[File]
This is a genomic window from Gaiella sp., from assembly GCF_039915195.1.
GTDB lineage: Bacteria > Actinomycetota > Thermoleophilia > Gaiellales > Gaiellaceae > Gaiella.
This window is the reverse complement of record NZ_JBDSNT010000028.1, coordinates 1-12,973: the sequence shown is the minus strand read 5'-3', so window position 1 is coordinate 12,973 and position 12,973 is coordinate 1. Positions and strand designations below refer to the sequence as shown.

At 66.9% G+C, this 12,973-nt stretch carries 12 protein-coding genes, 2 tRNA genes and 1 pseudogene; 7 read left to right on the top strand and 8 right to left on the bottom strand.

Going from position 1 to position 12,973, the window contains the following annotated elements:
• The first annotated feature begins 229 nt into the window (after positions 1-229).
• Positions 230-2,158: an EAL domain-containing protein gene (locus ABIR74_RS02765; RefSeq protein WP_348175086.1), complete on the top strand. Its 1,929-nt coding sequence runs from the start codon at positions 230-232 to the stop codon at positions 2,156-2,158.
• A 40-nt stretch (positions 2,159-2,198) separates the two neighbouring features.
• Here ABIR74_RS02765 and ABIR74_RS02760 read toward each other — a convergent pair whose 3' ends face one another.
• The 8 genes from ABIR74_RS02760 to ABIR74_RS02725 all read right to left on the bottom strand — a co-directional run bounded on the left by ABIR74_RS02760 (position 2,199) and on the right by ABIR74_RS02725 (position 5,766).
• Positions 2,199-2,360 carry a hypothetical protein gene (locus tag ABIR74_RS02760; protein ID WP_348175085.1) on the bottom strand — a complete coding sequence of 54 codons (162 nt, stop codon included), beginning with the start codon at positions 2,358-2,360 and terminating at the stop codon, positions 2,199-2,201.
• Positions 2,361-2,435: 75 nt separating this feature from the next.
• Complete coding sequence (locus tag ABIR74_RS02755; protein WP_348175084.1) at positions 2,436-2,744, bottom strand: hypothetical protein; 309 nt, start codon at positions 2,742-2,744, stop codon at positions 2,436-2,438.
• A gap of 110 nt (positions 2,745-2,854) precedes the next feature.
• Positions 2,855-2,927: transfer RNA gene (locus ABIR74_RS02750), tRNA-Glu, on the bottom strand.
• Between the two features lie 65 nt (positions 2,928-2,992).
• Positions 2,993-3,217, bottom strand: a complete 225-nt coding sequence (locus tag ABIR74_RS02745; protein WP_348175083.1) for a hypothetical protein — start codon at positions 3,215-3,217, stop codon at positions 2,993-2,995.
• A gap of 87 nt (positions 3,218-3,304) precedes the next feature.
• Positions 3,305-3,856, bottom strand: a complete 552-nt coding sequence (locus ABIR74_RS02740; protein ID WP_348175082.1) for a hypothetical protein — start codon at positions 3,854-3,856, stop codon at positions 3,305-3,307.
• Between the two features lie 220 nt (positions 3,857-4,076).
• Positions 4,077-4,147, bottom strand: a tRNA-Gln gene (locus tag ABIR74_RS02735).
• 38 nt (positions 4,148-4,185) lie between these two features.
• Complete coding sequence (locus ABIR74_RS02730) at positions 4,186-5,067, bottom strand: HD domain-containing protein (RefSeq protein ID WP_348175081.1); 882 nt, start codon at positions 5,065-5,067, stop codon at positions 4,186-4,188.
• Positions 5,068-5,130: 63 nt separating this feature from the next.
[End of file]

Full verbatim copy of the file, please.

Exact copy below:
This is a genomic window from Gaiella sp., from assembly GCF_039915195.1.
GTDB lineage: Bacteria > Actinomycetota > Thermoleophilia > Gaiellales > Gaiellaceae > Gaiella.
This window is the reverse complement of record NZ_JBDSNT010000028.1, coordinates 1-12,973: the sequence shown is the minus strand read 5'-3', so window position 1 is coordinate 12,973 and position 12,973 is coordinate 1. Positions and strand designations below refer to the sequence as shown.

At 66.9% G+C, this 12,973-nt stretch carries 12 protein-coding genes, 2 tRNA genes and 1 pseudogene; 7 read left to right on the top strand and 8 right to left on the bottom strand.

Going from position 1 to position 12,973, the window contains the following annotated elements:
• The first annotated feature begins 229 nt into the window (after positions 1-229).
• Positions 230-2,158: an EAL domain-containing protein gene (locus ABIR74_RS02765; RefSeq protein WP_348175086.1), complete on the top strand. Its 1,929-nt coding sequence runs from the start codon at positions 230-232 to the stop codon at positions 2,156-2,158.
• A 40-nt stretch (positions 2,159-2,198) separates the two neighbouring features.
• Here ABIR74_RS02765 and ABIR74_RS02760 read toward each other — a convergent pair whose 3' ends face one another.
• The 8 genes from ABIR74_RS02760 to ABIR74_RS02725 all read right to left on the bottom strand — a co-directional run bounded on the left by ABIR74_RS02760 (position 2,199) and on the right by ABIR74_RS02725 (position 5,766).
• Positions 2,199-2,360 carry a hypothetical protein gene (locus tag ABIR74_RS02760; protein ID WP_348175085.1) on the bottom strand — a complete coding sequence of 54 codons (162 nt, stop codon included), beginning with the start codon at positions 2,358-2,360 and terminating at the stop codon, positions 2,199-2,201.
• Positions 2,361-2,435: 75 nt separating this feature from the next.
• Complete coding sequence (locus tag ABIR74_RS02755; protein WP_348175084.1) at positions 2,436-2,744, bottom strand: hypothetical protein; 309 nt, start codon at positions 2,742-2,744, stop codon at positions 2,436-2,438.
• A gap of 110 nt (positions 2,745-2,854) precedes the next feature.
• Positions 2,855-2,927: transfer RNA gene (locus ABIR74_RS02750), tRNA-Glu, on the bottom strand.
• Between the two features lie 65 nt (positions 2,928-2,992).
• Positions 2,993-3,217, bottom strand: a complete 225-nt coding sequence (locus tag ABIR74_RS02745; protein WP_348175083.1) for a hypothetical protein — start codon at positions 3,215-3,217, stop codon at positions 2,993-2,995.
• A gap of 87 nt (positions 3,218-3,304) precedes the next feature.
• Positions 3,305-3,856, bottom strand: a complete 552-nt coding sequence (locus ABIR74_RS02740; protein ID WP_348175082.1) for a hypothetical protein — start codon at positions 3,854-3,856, stop codon at positions 3,305-3,307.
• Between the two features lie 220 nt (positions 3,857-4,076).
• Positions 4,077-4,147, bottom strand: a tRNA-Gln gene (locus tag ABIR74_RS02735).
• 38 nt (positions 4,148-4,185) lie between these two features.
• Complete coding sequence (locus ABIR74_RS02730) at positions 4,186-5,067, bottom strand: HD domain-containing protein (RefSeq protein ID WP_348175081.1); 882 nt, start codon at positions 5,065-5,067, stop codon at positions 4,186-4,188.
• Positions 5,068-5,130: 63 nt separating this feature from the next.